I got home from Boot Camp late last night. I kind of can’t believe it’s over.
It was such an amazing week. I did not a full night’s sleep the entire time I was there, but I would have happily stayed for another week of the same.
On Thursday, Friday, and Saturday, we workshopped the stories we wrote in that marathon session from Tuesday to Wednesday. Here is the most true thing I can say about Orson Scott Card: he is not shy. If he thinks your story needs evisceration, he will cheerfully provide it. He is as free with his political opinions as with his professional ones. And he even shared episodes from his personal history with us, often things of deep intimacy and significance.
I know some people would find Card’s bluntness offensive. But here is my take on it: Card is overwhelmingly generous in his honesty.
He gave us his true opinions, whether he thought they would please us or not, without (I’m pretty sure) holding anything back. Let’s just take a moment and acknowledge that not everyone would be willing to do that, or even can.
Card’s workshops run very differently from the ones I have been in before. The foundation we were given to work from, as critiquers, was composed of Card’s three Wise Reader questions:
- Huh?â€” For use when you’re confused about what’s happening in the story
- Oh, yeah?â€” For use when you don’t believe the story
- So what?â€” For use when the story fails to hold your attention
For example, my story got a good number of “Oh, yeahs?” because it was I didn’t have time to do any research into the building of cathedrals during 16th century Germany; the details I faked simply weren’t believable enough.
But here’s the question I want to talk about: So What? I think I can say without reservation that if I had uttered those words in any other workshop I’ve been in, I’d have received one or two dirty looks, and possibly an invitation to leave the room. We just don’t tell each other we’re bored with one another’s stories. We dance around it: “I think the scene where he makes the moccasins maybe isn’t quite as strong as the other scenes.” But we don’t say, “Hey, dude? The moccasins? Boooo-rrrrring!” We don’t say anything like it. And that may be the exact problem the author needs to know about.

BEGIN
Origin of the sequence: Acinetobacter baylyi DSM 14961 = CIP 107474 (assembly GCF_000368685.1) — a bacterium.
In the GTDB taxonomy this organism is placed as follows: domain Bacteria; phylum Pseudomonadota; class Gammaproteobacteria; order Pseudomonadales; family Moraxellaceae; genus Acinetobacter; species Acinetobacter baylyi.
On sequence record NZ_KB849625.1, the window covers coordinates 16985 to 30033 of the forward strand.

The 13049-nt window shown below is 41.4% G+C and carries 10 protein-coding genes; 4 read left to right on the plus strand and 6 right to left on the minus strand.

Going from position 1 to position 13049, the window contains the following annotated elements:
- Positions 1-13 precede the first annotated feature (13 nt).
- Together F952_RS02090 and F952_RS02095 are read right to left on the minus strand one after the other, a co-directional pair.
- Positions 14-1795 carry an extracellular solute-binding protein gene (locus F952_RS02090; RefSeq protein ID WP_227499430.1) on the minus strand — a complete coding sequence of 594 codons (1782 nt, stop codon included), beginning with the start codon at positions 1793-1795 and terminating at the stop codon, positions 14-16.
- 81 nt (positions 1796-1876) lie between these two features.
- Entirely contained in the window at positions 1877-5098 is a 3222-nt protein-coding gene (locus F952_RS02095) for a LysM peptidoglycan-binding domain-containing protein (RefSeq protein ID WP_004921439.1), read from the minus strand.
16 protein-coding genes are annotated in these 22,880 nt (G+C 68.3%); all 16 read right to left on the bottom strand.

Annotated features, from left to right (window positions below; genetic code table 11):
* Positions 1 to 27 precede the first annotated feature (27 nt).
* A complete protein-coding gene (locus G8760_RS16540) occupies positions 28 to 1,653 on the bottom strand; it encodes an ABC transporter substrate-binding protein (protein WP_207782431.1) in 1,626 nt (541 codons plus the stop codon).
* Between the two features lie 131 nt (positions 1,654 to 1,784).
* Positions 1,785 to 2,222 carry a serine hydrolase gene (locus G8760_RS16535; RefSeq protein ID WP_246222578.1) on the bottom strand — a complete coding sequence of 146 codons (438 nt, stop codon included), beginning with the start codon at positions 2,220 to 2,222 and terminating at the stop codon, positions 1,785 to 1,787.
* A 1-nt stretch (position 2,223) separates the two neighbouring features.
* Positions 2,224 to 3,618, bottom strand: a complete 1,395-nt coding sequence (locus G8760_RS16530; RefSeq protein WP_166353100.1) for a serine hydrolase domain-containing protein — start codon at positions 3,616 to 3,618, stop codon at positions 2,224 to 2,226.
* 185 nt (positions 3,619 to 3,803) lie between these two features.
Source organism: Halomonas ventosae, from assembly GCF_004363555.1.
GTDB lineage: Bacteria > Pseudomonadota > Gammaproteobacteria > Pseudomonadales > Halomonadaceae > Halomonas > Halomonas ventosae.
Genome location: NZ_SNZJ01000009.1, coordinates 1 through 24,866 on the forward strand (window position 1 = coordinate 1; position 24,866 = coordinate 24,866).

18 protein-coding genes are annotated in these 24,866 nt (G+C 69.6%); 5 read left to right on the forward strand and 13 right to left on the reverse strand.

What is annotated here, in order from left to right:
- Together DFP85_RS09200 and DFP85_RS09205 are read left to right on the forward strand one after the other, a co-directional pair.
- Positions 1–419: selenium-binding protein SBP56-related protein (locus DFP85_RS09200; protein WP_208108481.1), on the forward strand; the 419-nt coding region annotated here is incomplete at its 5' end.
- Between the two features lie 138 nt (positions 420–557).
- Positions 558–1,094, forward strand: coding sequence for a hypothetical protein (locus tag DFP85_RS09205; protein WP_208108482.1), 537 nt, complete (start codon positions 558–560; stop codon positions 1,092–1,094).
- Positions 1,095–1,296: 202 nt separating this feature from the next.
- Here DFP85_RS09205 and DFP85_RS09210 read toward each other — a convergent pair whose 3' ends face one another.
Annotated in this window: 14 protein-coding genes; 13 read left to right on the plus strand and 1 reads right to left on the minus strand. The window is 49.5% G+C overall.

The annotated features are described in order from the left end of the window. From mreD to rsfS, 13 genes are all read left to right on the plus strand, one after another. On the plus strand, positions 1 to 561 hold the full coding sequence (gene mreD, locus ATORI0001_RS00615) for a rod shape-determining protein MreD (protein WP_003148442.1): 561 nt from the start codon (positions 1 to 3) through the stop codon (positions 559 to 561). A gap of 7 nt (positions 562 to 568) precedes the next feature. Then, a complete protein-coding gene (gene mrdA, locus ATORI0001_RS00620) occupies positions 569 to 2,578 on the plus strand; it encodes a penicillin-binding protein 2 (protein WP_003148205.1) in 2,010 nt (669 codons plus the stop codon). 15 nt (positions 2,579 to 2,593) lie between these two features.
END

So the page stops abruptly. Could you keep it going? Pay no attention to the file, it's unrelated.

I mean, this was kind of a revelation to me: you should tell people when they bore you. So, regular writing group? Beware.
Another revelation was that thirteen people could have such different takes on a story. The workshop tables were set up in a big circle. Starting with the person next to the writer, we would each go around and give our comments in an orderly fashion, except for Card, who always went last. Card has a rule that once a comment has been made, it’s been made: we don’t all have to go around and say “I agree about the dialogue.” If you don’t have anything new to say, you simply confess it and we move along.
I assumed that this would be happening a lot. It didn’t. Once or twice, yes, but generally speaking, people had stuff to say. Often another camper would say something I almost thought but didn’t: something that irked me in the story but never quite got processed on the level of conscious thought.
Over the course of three days, I felt like I was able to build up a very germinal picture of the minds of my fellow campers. So often the inner life of another person is completely invisible to you; so much so that you almost forget it’s there. And yet over the week I felt like I was able to understand these people, just a little, from the inside: what they care about, what they notice, who they are when they’re alone with a story. It was a wonderful thing.
The stories were incredible: inventive and surprising and satisfying. If I hadn’t known, I wouldn’t have believed they could have been conceived and written so fast.
People had a lot of nice things to say about my story, and also some really good criticisms. In addition to criticism, Card gave me a history lecture (and I wasn’t the only one who got one, either; Card is the most well-read person I know). I feel like I have some great ideas of what to do with the story… but I also know that it needs a good bit of research.
I have so much more the say about Boot Camp, but this post is plenty long enough. Back soon!